Food-borne hepatitis: Hepatitis A and E
HAV and HEV are both forms of food-borne hepatitis. These forms of hepatitis are spread by the fecal-oral route, usually through contaminated food, water, or shellfish, or through oral-anal sexual practices. Most cases of HAV are subclinical. Symptomatic patients may experience low-grade fever, fatigue, nausea, anorexia, myalgia, and malaise, followed by dark urine, light stools, and right upper quadrant discomfort. Liver function tests are elevated, and the patient may develop jaundice and hepatomegaly. Fortunately, HAV does not lead to a chronic infection or a carrier state and is rarely fatal. Most patients recover uneventfully after a period of rest; however, up to 5% of patients develop a protracted cholestatic hepatitis characterized by an elevated alkaline phosphatase and jaundice. Prevention measures for HAV include washing hands before eating or preparing food, after using the bathroom, and after changing a diaper or cleaning surfaces contaminated with feces, such as a diaper-changing table. Avoiding eating raw uncooked shellfish is another personal health measure than can help prevent transmission of HAV. Individuals who are exposed to HAV and who have not received HAV vaccine should receive prophylactic doses of immune globulin, which provides passive immunity for 2 to 3 months.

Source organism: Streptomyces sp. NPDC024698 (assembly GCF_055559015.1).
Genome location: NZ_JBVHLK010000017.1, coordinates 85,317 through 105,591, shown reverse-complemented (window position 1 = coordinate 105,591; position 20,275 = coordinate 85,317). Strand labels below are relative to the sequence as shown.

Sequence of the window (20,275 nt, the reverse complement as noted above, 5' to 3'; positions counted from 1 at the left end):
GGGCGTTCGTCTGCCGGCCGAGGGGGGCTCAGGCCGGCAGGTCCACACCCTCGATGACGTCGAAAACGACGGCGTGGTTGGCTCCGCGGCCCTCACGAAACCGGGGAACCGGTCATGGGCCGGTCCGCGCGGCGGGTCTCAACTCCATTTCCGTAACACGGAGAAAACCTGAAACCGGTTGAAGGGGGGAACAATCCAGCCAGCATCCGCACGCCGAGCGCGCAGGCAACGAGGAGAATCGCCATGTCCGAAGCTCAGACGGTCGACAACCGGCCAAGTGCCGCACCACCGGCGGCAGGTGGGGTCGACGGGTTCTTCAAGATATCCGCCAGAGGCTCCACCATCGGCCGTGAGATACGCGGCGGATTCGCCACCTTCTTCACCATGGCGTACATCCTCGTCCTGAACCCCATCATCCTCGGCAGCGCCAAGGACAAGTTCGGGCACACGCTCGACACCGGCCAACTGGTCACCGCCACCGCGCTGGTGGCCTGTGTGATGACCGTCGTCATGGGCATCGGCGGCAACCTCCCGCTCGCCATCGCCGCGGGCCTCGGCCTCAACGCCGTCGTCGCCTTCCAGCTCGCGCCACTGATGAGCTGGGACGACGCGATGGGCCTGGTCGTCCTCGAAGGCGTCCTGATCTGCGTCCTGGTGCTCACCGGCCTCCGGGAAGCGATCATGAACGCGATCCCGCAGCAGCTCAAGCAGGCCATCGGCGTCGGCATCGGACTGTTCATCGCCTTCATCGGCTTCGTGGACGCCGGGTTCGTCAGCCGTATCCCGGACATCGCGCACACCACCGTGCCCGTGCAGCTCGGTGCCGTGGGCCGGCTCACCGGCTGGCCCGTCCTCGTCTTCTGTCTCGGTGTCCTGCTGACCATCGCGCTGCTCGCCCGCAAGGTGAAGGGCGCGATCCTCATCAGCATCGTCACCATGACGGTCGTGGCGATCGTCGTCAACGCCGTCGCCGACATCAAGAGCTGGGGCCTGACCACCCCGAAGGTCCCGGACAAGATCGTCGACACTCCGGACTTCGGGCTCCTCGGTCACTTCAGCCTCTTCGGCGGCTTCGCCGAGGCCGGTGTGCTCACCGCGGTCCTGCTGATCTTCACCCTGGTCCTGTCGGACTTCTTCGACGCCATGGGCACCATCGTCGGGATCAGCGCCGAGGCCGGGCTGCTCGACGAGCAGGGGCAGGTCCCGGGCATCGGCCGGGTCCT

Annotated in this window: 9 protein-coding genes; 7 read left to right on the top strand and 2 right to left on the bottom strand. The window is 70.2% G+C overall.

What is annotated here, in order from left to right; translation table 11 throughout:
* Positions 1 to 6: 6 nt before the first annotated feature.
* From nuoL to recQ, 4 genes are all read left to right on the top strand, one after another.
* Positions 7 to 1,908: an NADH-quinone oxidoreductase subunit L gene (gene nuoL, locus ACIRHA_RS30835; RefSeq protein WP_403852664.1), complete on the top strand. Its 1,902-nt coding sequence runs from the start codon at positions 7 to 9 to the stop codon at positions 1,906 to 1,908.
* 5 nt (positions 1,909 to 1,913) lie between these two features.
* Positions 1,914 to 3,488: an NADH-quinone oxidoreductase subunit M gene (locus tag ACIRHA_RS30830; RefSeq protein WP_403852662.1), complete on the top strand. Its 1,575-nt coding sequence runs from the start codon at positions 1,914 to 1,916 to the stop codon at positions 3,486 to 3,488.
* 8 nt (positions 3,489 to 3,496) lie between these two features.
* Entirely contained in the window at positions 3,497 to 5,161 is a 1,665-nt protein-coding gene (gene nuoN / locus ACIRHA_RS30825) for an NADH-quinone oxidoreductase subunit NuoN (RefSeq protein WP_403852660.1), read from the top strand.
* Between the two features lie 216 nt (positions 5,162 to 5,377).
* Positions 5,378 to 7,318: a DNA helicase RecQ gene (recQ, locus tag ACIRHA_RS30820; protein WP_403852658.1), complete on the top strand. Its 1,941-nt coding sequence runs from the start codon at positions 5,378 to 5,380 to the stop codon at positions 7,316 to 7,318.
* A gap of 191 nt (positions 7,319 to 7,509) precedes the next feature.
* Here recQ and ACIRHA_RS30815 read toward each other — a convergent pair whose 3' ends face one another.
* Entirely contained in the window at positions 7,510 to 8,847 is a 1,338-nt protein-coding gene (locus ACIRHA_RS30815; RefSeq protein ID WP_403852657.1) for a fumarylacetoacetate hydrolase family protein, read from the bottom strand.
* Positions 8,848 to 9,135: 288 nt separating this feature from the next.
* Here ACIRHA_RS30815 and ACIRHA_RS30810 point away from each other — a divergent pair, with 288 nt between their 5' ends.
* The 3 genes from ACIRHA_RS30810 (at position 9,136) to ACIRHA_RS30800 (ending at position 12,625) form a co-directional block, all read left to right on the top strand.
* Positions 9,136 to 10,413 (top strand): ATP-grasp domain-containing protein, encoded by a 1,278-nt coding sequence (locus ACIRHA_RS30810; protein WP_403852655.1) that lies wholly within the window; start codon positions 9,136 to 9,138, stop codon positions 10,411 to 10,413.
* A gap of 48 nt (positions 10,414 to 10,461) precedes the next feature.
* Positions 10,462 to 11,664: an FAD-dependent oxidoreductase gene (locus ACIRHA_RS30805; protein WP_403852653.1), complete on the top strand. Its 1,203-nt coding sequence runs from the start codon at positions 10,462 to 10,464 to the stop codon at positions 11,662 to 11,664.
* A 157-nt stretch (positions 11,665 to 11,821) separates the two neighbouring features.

Hepatitis E (HEV) is an enterically transmitted form of hepatitis that is transmitted by oral-fecal contact or contaminated food and water and is most prevalent in regions with poor sanitation systems. Most cases of HEV are traced to fecally contaminated water. This form of hepatitis is rare in the United States and tends to be seen in travelers returning from areas in developing countries where there are epidemics or outbreaks of HEV. The symptoms of HEV are similar to those of HAV. HEV does not produce chronic infection or a carrier state; however, liver failure can occur in pregnant women who contract this form of hepatitis. Individuals traveling to areas where HEV is prevalent can reduce their chance of infection by drinking only boiled, bottled, or properly treated water, avoiding uncooked shellfish or raw fruits and vegetables that haven't been peeled, and avoiding swimming in potentially contaminated water.
Handwashing before preparing food and after using the bathroom are important practices to prevent HAV.
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